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The Semantics of Symmetry in the Art of the Renaissance my assignment essay help london Communication Strategies essay help

Throughout this course the ideas of religion, shapes, mathematics, symmetry and perspective have been examined within numerous works of the Italian Renaissance and reflected upon during passionate discussions over the semester. In Heninger’s article The Semantics of Symmetry in the Art of the Renaissance he discusses many of these same ideals. The integration of these concepts within Renaissance art was a deliberate message to the viewer.

Proto-renaissance works are an appropriate example of this; displaying a lack of naturalism these images focus more on the ideals than the representation of the human form. Later Renaissance works, although more naturalistic, still embody the awareness of an inner meaning but was also a ‘[…] transition period between those who sought to lead a life of the spirit [from those who sought to] lead a life of the senses, and its art reflects both attitudes’ (Heninger 306).

Most works created during the proto-renaissance, from about the thirteenth century to the early fifteenth century, stressed symbolism and an internal message more than naturalism and perspective. This is the ‘substance’ in which Heninger references in his statement ‘at the same time that Pater made art the end-all and be-all of life, he emptied it of substance’ (286). Walter Pater’s view of art is that it ‘[…] should induce an immediate, intense emotion without the necessity of cerebral analysis.

Intellectual effort, in fact, not only clutters but undermines the art event,’ when in fact intellectual effort is what the proto-renaissance was about entirely (Heninger 285). This notion is apparent in works like Berlinghieri’s Saint Francis Altarpiece in that the depiction of Saint Francis is almost two-dimensional giving him a flat appearance. Berlinghieri’s placement of Saint Francis in the middle of a gold background that lacks any perspective or depth makes him look as though he is floating in the space.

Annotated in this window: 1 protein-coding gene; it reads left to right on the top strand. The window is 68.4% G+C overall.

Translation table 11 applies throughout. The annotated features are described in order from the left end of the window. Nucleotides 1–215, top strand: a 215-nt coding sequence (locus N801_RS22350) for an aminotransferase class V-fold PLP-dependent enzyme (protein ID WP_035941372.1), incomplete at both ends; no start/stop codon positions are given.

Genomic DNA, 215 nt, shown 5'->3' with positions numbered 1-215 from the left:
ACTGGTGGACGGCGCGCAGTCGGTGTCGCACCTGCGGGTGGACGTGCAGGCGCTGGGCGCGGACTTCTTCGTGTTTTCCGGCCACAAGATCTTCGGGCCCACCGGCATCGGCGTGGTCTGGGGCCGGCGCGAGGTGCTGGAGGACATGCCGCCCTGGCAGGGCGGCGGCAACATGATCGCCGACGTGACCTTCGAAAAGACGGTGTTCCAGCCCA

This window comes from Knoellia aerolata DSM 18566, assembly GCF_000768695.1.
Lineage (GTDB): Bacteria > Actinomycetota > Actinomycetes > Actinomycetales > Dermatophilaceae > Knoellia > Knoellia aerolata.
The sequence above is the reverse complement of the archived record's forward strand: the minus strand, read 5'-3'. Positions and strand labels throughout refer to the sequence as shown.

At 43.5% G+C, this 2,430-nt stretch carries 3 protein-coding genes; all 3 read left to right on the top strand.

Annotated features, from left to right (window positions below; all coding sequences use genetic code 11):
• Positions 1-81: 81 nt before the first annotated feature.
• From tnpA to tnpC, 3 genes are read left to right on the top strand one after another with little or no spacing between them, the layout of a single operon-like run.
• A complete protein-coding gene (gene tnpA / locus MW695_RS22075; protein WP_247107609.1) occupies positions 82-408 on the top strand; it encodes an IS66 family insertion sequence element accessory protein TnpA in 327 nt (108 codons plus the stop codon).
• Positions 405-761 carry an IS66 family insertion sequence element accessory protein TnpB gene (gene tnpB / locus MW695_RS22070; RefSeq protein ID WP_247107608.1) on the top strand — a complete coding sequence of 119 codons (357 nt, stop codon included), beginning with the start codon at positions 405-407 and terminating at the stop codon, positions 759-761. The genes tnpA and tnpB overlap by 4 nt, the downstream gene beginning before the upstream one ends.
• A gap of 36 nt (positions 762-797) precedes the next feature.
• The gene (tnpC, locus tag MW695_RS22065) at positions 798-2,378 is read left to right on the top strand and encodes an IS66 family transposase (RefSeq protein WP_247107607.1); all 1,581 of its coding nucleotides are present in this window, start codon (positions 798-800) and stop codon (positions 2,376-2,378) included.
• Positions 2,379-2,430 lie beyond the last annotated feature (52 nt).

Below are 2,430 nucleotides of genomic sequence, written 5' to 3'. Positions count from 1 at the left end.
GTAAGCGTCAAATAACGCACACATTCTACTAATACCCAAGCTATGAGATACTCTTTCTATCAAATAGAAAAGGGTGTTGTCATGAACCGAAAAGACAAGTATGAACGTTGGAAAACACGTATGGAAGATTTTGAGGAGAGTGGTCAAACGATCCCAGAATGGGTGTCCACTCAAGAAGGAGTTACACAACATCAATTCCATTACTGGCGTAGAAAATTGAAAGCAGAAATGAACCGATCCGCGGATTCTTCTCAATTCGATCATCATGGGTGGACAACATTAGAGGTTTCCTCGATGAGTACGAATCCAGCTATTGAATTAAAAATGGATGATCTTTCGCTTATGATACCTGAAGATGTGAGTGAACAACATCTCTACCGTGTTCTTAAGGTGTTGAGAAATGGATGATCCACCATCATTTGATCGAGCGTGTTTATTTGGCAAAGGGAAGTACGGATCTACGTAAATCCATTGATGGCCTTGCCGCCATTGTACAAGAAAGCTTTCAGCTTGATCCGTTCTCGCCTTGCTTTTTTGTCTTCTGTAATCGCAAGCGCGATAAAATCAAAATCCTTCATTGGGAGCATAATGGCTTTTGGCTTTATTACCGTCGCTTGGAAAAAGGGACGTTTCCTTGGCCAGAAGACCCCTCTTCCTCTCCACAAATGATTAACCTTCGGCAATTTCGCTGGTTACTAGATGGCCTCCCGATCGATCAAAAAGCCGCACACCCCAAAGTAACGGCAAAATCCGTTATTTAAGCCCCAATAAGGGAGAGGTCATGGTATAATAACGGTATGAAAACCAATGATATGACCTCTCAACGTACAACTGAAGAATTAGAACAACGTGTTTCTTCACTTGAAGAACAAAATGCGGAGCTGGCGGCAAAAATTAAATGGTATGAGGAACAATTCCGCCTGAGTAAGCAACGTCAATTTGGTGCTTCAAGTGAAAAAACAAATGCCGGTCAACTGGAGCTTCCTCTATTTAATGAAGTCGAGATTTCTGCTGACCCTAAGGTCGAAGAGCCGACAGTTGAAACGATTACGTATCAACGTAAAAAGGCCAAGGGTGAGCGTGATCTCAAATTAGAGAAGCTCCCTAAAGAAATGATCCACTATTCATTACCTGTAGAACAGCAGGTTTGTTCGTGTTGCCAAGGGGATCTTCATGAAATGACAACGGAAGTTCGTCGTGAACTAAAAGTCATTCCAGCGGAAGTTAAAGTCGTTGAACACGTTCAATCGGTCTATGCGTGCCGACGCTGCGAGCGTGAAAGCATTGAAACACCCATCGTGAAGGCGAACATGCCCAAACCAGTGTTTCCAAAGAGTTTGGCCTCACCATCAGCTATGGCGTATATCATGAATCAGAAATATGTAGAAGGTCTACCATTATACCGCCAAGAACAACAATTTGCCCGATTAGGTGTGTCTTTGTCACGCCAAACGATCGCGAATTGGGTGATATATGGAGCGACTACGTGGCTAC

Brunelleschi’s Church of Santo Spirito is architecturally designed to resemble a Latin cross with a symmetrical transept. The dimensions of the side chapels and the chancel are equal-sized squares and two of those squares are equal to the length of the nave. ‘Since the godhead behind this cosmogony is good, his creation will image a comparable goodness, a comparable perfection, insured by the exercise of symmetry’ (Heninger 301). In addition there are 40 niches around the perimeter of the entire building perhaps representing the significance of the number 40 throughout the Bible.

There are numerous references in the Bible of 40 days or 40 years denoting significant occurrences, punishments or denoted periods such as it rained for 40 days and 40 nights and there are 40 days between Ash Wednesday and Easter Sunday. Masaccio’s Trinity was ‘[…] the first painting to obtrude the new laws of perspective’ (Heninger 286). This new law that Masaccio followed was Brunelleschi’s one-point system of perspective. The vanishing point is created at the center of the bottom step, which is at eye-level for most when viewing this piece at the Church f Santa Maria Novella. Having a low vanishing point causes the viewer to look upwards to the architecture and the Trinity, of God the Father, the Holy Spirit in dove form, and a crucified Christ. Heninger states that in his opinion ‘[…] linear perspective was introduced and codified in strict mathematical laws in order to allow the painter to demonstrate that underneath the transient phenomena of nature there is the mathematical underpinning of proportion and harmony and divine beauty’ (306).

Trusts and Equity – Charity Law – The Public Benefit Test

Trusts and Equity – Charity Law – The Public Benefit Test.

‘A group of persons may be numerous but, if the nexus between them is their personal relationship to a single propositus or to several propositi, they are neither the community nor a section of the community for charitable purposes’ (per Lord Simmonds, Oppenheim v Tobacco Securities Trust Co Ltd [1951] AC 297, 306).’

Discuss the above statement in relation to the public benefit test within the ambit of Charity Law. Your answer should also analyse whether the personal nexus test differs in charities set up for the relief of poverty

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